Carl Stalling composed the scores for Warner Brothers Cartoons from 1936 to 1958. He is one of three composers credited with the invention of the click track. He had the 50 piece Warner Brother Orchestra at his disposal and was encouraged to use the Warner Brothers back catalog in his compositions. He developed the surrealist “Looney Tunes” style of rapid-fire musical quotations, puns, and sound effects.
This movie is worth at least one or two watches. Produced by Rza from Wu Tang. FCC on A9, B5, End of B7, B9
Songs in the film that don’t appear on either soundtrack album include From Then Till Now performed by Killah Priest, Armagideon Time performed by Willi Williams, Nuba One performed by Andrew Cyrille and Jimmy Lyons.
The film has been interpreted by critics as an homage to Le Samoura??, a 1967 crime-drama by Jean-Pierre Melville starring Alain Delon. That movie opens with a quote from an invented Book of Bushido and features a meditative, loner hero, Jef Costello. In the same manner that Ghost Dog has an electronic “key” to break into luxury cars, Costello has a huge ring of keys that enable him to steal any Citro??n DS. The endings share a key similarity. Moreover, the peculiar relationship between the heroes of both movies and birds, as companions and danger advisers, is another common theme.
The film contains a number of references to Seijun Suzuki’s Branded to Kill, such as when a bird lands in front of Ghost Dog’s rifle scope, referencing the incident with a butterfly in Suzuki’s film. Ghost Dog shooting Sonny Valerio up the drain pipe is taken directly from Branded to Kill.
Cartoons are used as a motif that parallels plot developments. Handsome Frank watches a cartoon featuring Betty Boop corralling her pigeons moments before Ghost Dog, a fellow pigeon raiser, arrives to assassinate him. Ghost Dog is later seen handling his pigeons in the same manner as Betty. Boss Vargo watches a Felix the Cat cartoon wherein the Professor voices his frustration at capturing the elusive Felix and his magic bag, mirroring the mafia’s inability to find and eliminate Ghost Dog, who carries his weapons and equipment in a black briefcase. Vargo and his daughter, Louise, watch a Woody Woodpecker cartoon in the car, immediately after Ghost Dog has been distracted by a woodpecker while sniping in the woods. The cartoon features a staring contest between Woody and the Grim Reaper. Vargo’s daughter watches an episode of The Itchy & Scratchy Show (in which Itchy and Scratchy threaten each other with increasingly bigger guns, before blowing up the earth) before the equally violent battle which concludes the film.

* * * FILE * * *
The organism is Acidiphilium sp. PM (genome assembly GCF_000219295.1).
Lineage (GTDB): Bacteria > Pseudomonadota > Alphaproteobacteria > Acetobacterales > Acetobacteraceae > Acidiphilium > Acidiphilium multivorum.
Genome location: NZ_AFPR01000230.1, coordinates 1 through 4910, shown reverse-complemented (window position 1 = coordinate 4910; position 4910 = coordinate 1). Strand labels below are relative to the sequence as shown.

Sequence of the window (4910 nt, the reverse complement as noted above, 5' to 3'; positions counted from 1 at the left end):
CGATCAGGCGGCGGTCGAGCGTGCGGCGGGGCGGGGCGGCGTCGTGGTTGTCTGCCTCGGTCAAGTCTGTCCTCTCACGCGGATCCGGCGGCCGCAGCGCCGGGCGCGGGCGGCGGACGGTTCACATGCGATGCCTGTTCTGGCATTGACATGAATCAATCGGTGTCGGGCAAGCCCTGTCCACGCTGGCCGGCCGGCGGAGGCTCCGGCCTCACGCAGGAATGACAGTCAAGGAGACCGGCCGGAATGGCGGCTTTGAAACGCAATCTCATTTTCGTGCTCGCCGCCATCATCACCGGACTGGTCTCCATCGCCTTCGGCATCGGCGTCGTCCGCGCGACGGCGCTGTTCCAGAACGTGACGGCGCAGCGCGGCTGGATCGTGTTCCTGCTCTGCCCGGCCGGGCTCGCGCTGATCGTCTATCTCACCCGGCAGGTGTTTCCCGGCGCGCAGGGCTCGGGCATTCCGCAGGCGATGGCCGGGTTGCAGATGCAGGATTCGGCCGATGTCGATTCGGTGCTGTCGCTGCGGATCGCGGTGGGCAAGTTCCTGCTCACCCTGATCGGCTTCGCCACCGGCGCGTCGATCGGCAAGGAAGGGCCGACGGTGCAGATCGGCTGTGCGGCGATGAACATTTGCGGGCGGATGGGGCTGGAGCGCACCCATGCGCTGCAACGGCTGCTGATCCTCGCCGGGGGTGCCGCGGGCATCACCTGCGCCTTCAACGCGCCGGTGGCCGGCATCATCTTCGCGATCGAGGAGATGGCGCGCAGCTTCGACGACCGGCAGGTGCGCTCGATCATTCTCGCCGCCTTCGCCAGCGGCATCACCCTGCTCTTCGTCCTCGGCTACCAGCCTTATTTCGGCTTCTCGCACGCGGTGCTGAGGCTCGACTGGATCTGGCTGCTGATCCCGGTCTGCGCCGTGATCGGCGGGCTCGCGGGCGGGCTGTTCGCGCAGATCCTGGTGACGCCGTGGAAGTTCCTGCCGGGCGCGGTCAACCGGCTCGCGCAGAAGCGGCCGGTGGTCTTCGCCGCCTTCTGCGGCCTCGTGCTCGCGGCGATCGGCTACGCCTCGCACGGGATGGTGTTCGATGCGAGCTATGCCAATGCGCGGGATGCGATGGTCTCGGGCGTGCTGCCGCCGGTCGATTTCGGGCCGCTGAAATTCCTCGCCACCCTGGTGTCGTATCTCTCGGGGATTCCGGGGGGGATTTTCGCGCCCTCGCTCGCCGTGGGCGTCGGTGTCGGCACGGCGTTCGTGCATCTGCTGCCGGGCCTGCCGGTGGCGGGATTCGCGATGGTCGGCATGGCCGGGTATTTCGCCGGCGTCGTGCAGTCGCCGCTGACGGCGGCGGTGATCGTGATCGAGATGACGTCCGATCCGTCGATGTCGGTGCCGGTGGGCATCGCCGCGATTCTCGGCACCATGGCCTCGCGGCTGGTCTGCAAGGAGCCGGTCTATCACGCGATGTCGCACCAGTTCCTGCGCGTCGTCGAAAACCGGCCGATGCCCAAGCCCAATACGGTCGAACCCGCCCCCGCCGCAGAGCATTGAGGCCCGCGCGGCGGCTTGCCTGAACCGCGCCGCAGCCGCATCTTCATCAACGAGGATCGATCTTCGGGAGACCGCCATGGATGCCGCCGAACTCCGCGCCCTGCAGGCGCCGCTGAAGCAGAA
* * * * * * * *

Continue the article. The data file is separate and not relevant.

Recording of Japanese origin, apparently of the soundtrack to a documentary about or made by Jacques Cousteau. Music by John Lurie include piano, reeds. guitar, drum and more – very lovely, watery, and wistful. Jacques’ speaking tracks are inspirational. The tracks of whale sounds will work on their own or with layering – if the cats sitting with me are any indication, the whales will have an eager audience among our non-human listeners. Tracks marked M-1 through M-16 are instrumental music tracks.
rank-stink cheese-grade horror movie soundtrack for COVEN (pronounced like woven not like oven) the legendary failed 1997 short film by Mark Borchardt (see: American Movie). the worst kind of pre-packaged cheap keyboard library music with hilariously creepy bone-chilling interludes. reviewers try to lure you with words like “ominous”, “dilapidated”, and “stark” but don’t be fooled, this shining example of creativity gone wrong is the most satisfying disappointment you’ll ever force yourself (and your listeners) to suffer through. perfect on any playlist and essential for our bulging library of blow-hard overpriced horror movie soundtracks. suck it Death Waltz
The Holy Grail for some, Fatty George (the king of Austrian jazz) and Silke Schwinger, librettist, created this pop psych opera for Austrian television. Televised in 1971, soundtrack recordings were made for radio and television stations only. Telling the tale of a black messiah coming to Austria in the 1970’s, “Trip” (no article, thank you), goes full force as only a 1971 TV popera could go. You want flutes? Lots. And sitar? Of, course. Wah wah guitar. Studio funky sounds with lots of horns. The voice of THe Man. It’s all here and all so groovy. SOOOO GROOVY. The center piece is “White Sand”. Sue Kramer BELTS out the vocals in such a funkified way. She rips it apart. It must have been a show stopper. She even pulls out what sounds like a German version of Sock It To Me. The drum beat that drops halfway through was heavily sampled for funk albums. Listen and you’ll hear why. This whole thing is so kick butt: Naysayer’s Two Thumbs Up.
Strings. Horror! Terror! Suspense… and Fucking!!!
Composed by Claudio Gizzi, this is the 1973 soundtrack to Andy Warhol’s Flesh For Frankenstein, directed by Paul Morrissey and produced by Andy Warhol. Re-issued with great art, vinyl, and numerous alternate takes by Florence-based Dagored.